By Raj and Fiona Shah of Blue Wealth Capital
Our last article discussed the importance of a comprehensive estate plan. An integral part of estate planning is the appointment of trustees. Depending on the type of trust you are creating, the trustee will be responsible for overseeing your assets and the assets of your loved ones.
Most people choose either a friend or a family member. However, it is possible to appoint a professional trustee such as a lawyer, accountant, trust company, or corporate trustee for this key role.
It’s a question of trust
We find that this mnemonic can help to prompt clients when having this type of discussion:
As the name goes, the trustee should be trustworthy. If you cannot trust the individual to hold £10 for you, you should not name them as trustee.
Most people choose a friend or a family member. Other important considerations here include the age of the trustees – it is perhaps not wise to appoint anyone older than you are and, if the trustees know each other, how well do they get on?
Your sister, for example, does not have to be a financial guru, but she should be smart enough to know that she cannot directly invest the money herself. As trustee, she will hire an investment advisor to invest the trust assets or work with your current investment advisor.
Situated in the UK
Ideally, your trustees should be local or in the UK. However, with modern methods of communication such as Zoom, Skype and Microsoft Teams, it is possible to have real-time meetings with overseas trustees.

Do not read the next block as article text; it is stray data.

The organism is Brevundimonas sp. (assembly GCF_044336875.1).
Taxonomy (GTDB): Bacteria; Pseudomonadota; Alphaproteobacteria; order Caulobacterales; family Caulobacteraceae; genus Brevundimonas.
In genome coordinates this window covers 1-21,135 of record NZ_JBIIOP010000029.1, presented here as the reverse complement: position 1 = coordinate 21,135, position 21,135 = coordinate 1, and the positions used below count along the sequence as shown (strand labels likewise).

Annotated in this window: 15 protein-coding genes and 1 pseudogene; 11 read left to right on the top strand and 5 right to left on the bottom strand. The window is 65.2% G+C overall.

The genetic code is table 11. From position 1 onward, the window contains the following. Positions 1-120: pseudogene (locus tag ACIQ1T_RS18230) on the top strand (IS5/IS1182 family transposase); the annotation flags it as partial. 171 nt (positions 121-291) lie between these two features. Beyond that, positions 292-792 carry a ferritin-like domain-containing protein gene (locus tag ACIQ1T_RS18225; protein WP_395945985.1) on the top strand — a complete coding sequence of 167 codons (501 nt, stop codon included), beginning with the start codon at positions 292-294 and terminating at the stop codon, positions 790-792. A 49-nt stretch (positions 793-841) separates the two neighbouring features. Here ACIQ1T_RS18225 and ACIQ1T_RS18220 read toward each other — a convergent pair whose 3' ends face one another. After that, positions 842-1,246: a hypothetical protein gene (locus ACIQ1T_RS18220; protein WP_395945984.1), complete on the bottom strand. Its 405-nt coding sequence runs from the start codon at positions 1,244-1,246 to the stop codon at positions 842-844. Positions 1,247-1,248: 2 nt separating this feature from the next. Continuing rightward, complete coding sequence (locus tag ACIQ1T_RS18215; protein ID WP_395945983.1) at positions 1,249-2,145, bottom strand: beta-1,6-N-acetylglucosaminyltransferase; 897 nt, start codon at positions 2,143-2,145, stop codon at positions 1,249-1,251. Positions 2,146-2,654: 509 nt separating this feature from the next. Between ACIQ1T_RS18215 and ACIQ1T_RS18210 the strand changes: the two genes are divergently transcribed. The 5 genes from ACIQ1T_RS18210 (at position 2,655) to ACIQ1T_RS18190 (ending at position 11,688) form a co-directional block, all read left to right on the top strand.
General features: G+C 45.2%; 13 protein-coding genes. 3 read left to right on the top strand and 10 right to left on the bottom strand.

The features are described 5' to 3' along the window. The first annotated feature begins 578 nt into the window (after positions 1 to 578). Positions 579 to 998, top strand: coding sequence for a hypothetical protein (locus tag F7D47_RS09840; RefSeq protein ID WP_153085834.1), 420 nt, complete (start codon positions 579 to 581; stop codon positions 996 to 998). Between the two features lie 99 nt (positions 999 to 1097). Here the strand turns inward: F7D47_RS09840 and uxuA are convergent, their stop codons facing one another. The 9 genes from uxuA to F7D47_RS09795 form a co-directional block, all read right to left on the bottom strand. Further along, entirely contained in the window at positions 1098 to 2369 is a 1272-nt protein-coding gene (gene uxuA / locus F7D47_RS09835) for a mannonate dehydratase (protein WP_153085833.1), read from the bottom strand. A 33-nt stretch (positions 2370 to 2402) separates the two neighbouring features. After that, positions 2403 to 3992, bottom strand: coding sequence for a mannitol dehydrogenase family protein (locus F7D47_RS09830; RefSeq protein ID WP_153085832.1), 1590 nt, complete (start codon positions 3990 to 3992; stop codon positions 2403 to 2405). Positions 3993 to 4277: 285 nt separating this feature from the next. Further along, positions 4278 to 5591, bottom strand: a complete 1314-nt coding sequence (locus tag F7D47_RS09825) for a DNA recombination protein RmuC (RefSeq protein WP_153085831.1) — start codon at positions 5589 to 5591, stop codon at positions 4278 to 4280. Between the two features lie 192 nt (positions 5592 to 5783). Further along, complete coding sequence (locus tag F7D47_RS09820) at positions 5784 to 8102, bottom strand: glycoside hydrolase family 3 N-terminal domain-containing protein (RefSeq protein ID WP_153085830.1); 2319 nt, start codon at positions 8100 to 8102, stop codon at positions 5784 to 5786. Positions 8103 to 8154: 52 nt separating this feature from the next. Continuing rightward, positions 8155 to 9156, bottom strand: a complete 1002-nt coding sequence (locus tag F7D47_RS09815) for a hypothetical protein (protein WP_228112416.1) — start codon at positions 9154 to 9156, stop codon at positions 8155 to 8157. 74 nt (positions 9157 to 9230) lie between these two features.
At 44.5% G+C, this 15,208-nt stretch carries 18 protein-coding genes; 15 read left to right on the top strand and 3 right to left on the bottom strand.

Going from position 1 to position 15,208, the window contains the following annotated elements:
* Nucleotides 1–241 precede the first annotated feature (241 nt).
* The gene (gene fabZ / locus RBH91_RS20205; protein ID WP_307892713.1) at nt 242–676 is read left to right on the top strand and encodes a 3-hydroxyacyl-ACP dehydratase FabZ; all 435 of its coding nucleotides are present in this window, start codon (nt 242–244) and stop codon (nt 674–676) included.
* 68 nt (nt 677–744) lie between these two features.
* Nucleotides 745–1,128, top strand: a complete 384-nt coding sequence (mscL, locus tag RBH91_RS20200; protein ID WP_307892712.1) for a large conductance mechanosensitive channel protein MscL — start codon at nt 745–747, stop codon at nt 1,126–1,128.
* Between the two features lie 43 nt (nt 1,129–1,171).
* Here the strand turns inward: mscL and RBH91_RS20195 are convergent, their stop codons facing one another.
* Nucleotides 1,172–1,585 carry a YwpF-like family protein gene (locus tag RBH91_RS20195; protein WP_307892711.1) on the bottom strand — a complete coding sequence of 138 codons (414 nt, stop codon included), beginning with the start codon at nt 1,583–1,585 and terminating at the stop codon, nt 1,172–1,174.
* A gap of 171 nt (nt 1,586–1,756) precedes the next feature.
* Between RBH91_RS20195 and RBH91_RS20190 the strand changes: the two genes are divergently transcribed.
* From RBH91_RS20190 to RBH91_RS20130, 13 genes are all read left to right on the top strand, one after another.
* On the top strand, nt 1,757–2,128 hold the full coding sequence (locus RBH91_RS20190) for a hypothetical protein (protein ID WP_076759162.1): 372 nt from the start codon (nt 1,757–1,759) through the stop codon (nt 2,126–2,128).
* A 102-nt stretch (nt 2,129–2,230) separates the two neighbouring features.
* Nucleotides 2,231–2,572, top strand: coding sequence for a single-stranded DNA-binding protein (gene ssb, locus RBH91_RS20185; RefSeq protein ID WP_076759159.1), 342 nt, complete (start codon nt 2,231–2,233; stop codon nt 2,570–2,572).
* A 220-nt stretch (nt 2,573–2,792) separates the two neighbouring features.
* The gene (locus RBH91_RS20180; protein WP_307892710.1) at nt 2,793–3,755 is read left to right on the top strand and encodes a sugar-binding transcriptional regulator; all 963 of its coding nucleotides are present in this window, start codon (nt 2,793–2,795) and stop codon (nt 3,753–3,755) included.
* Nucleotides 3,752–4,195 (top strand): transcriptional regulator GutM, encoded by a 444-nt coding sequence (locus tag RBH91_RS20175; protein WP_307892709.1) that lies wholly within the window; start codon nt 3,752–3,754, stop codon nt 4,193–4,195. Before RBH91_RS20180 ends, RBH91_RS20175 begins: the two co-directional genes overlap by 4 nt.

This is another obvious one but one that many people fail to consider. They must be able to attend meetings and have enough time to read documents carefully.
Being able to communicate both in written and spoken word is an essential skill for a trustee to have.
If you choose a family member or friend, they should be financially astute and good with money. You want someone who is, at a minimum, familiar with basic concepts of investing, and preferably someone who has assets of their own that they are investing with an investment advisor.
It may seem obvious, but choose someone over 18 and of sound mind.
Suppose the above list is exhausted and the client is unable to find a trusted individual as trustee or the beneficiary is a vulnerable individual. In that case, a professional trustee could be considered. This does come with a significant cost, and professionals should not be used to act as peacemakers or arbitrators.
According to the acting solicitors, fees can range between £260-£390 per hour.
Still can’t decide?
First, consider co-trustees. Why not name your sibling and a professional trust company?
Build flexibility into the plan. Give others, such as your spouse, the ability to remove and replace the trustees. You also may be able to remove and replace the trustee during your lifetime.
Let someone else decide. You can let the beneficiaries choose the trustee on your death in certain circumstances. Or, you can let your lawyer or other advisor choose the trustees down the road.
Please don’t hesitate to contact us if you would like to learn more about how we can help.
Raj Shah is founder of Blue Wealth Capital and has been shortlisted for Financial Planner of the Year and Investment Adviser of the Year. Raj can be reached at:
Fiona Shah is operations director at Blue Wealth Capital. Fiona can be
reached at: email@example.com